Description: For your final essay, I would like you to explore a controversial issue within your field of study, arguing for a potential change or solution to this issue. Consult the list below in order to help guide you and promote creative thinking; however, do not feel restricted to writing about one of the topics if you would prefer to explore another avenue that interests you:
Health Sciences: Should parents be required by law to vaccinate their children?
Before you begin your essay, you should choose which stance you will take on the topic (i.e., are you for the topic, against it, or some combination of both). Then, develop a strong, specific thesis that argues a specific claim about that topic (i.e., don’t simply argue “I am for ______” or “I am against ______”). Remember that you must argue about a specific change that you want to see happen in order to rectify your issue. (i am pro both)
To help build the ethos and logos appeals of your argument, you will be required to use at least five sources in your essay. While you may reference sources like personal blogs or Wikipedia in your paper, three of your five sources must be more credible (e.g., articles and/or images from magazines, journals, or newspapers; books; government websites, etc.).
Consider the audience of your essay. Will your reader be receptive to your argument, or will they be strongly opposed to your claims? Your audience’s reaction to your thesis will determine a number of things in your writing, including structure, tone, and evidence. Also, keep in mind that while recognizing opposing viewpoints certainly lends credibility and ethos to your argument, you don’t want to undermine your own claims. Give credit and acknowledgement to other opinions, but simultaneously reinforce your own ideas.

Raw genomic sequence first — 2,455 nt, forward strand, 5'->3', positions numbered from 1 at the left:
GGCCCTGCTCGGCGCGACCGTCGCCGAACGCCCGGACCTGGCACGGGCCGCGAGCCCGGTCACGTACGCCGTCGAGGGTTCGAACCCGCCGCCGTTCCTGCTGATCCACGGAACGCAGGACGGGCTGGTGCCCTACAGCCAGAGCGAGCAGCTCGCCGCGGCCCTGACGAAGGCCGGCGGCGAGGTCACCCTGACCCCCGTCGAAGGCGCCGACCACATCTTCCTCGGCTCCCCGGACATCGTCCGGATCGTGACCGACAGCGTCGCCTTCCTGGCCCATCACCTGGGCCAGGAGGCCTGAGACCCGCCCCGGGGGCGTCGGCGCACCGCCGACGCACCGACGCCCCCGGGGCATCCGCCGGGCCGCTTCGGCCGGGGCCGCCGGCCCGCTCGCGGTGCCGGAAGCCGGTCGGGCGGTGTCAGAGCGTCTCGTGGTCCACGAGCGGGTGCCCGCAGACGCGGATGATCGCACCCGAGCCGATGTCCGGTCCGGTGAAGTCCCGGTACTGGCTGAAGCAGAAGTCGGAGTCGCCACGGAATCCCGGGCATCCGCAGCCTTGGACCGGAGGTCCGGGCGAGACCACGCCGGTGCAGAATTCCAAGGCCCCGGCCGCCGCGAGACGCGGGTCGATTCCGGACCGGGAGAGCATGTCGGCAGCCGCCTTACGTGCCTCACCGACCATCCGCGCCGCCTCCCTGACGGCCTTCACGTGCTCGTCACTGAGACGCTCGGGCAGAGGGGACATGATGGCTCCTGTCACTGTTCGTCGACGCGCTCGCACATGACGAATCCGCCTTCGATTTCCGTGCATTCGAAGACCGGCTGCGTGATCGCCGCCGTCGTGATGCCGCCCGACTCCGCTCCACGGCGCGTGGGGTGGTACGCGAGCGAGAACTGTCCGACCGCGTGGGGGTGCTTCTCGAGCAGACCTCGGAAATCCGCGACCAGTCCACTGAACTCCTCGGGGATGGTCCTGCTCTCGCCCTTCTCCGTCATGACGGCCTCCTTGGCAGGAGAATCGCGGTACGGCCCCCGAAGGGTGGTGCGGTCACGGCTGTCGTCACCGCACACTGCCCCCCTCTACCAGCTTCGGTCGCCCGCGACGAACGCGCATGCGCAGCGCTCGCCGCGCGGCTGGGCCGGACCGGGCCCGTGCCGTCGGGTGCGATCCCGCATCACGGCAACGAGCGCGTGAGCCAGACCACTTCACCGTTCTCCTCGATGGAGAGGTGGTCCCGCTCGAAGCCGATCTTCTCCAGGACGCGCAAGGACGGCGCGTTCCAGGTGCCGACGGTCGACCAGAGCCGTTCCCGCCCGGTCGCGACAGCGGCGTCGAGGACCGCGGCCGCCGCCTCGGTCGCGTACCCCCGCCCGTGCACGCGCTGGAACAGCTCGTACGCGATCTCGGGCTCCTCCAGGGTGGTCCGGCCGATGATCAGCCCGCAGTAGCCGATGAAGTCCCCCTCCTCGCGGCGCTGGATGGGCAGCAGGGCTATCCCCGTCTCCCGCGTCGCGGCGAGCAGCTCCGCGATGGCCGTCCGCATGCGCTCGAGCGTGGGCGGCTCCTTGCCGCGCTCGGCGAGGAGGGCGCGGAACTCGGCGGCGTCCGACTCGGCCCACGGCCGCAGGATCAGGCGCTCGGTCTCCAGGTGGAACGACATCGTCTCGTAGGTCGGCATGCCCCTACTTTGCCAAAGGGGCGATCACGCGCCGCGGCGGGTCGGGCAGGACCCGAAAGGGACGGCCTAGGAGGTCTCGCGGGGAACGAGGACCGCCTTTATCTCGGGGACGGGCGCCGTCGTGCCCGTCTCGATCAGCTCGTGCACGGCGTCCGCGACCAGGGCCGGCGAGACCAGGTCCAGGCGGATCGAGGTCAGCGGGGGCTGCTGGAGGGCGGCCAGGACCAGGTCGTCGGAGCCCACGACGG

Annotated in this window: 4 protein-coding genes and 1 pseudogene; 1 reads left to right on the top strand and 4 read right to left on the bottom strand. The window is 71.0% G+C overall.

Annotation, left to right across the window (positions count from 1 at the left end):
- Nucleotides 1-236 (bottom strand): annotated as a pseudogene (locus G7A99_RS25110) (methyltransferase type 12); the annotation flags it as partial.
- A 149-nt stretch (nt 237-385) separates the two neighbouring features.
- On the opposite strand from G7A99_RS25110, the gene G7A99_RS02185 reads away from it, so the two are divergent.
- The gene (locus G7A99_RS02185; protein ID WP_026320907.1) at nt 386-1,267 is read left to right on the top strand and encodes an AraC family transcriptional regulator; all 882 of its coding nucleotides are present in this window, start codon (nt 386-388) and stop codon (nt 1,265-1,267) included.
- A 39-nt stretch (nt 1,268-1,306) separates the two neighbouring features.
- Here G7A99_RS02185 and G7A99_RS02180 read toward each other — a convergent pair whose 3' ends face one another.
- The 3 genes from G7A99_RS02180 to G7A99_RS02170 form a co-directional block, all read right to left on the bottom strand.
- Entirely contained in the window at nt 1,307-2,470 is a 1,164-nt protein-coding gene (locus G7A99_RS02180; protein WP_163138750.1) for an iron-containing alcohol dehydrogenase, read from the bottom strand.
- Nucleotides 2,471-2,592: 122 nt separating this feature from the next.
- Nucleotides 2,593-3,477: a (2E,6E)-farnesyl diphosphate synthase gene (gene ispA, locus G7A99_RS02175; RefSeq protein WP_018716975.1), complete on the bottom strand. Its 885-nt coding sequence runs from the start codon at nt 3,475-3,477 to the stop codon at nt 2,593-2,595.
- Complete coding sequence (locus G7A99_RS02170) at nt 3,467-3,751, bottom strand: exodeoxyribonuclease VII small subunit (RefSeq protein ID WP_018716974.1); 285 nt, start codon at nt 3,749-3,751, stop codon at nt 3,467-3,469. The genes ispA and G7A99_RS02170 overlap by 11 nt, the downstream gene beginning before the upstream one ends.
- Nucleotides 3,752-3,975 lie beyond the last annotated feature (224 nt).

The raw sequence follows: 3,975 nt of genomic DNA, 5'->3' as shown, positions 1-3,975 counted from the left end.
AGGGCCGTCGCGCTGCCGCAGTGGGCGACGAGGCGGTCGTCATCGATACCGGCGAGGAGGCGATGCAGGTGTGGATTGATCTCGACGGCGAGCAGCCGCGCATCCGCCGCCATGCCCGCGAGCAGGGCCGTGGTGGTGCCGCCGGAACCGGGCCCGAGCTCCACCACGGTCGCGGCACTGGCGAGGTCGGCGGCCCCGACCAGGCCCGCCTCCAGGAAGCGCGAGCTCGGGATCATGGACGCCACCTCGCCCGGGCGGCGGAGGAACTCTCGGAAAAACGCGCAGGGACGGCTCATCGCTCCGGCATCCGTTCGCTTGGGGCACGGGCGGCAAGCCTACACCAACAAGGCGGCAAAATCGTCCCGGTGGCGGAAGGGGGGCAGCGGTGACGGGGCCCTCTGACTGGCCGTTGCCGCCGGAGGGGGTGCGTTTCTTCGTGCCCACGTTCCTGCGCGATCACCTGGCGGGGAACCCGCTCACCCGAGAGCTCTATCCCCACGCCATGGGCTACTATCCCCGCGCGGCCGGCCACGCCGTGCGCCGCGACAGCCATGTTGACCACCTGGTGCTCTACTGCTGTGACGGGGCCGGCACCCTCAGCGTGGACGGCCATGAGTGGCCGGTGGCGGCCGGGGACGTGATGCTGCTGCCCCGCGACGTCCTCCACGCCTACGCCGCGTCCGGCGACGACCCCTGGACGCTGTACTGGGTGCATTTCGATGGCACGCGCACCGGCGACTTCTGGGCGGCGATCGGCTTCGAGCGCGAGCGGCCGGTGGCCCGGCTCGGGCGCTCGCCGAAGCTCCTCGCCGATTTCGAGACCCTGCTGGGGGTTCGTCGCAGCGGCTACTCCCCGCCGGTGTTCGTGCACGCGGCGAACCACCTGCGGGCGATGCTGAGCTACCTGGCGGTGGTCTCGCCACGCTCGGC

Ideas: Demonstrates engagement with the topic, recognizing multiple dimensions and/or perspectives with elaboration and depth; offers considerable insight
Focus/Thesis: Clear, narrow thesis representing full understanding of the assignment
Evidence/Documentation: Evidence is relevant, accurate, complete, well-integrated, well-documented, and appropriate for the purpose of the essay. When called for, uses sources to support, extend, and inform, but not substitute writers own development of ideas. Combines material from a variety of sources. Doesnt overuse quotations or paraphrases
Organization: Organization is logical and appropriate to assignment; paragraphs are well-developed and appropriately divided; ideas are linked with smooth and effective transitions. Introduction and conclusion are effectively related to the whole
Style/Mechanics: Sentences are structured effectively, powerfully; a rich, well-chosen variety of sentence styles and length is employed; essay is virtually free of punctuation, spelling, capitalization errors
Overall: Essay demonstrates excellent composition skills, including a clear and thought-provoking thesis, appropriate and effective organization, lively and convincing supporting materials, effective diction and sentence skills, and perfect or near-perfect mechanics including spelling and punctuation. The writing perfectly accomplishes the objectives of the assignment
Assessment: Your grade will derive from your abilities to argue successfully your thesis using convincing evidence, specific details and examples, and pertinent outside sources, as well as to organize your thoughts in an effective and logical style to help your reader clearly understand your argument. Consult the Essay Rubric for a detailed list of the criteria that comprise A, B, C, D, and F essays.
Requirements: You should submit a 1250 word essay (not counting the work cited page), typed and double-spaced (not counting the work cited page). Use Times New Roman font in 12-pt size. Format your paper according to MLA guidelines.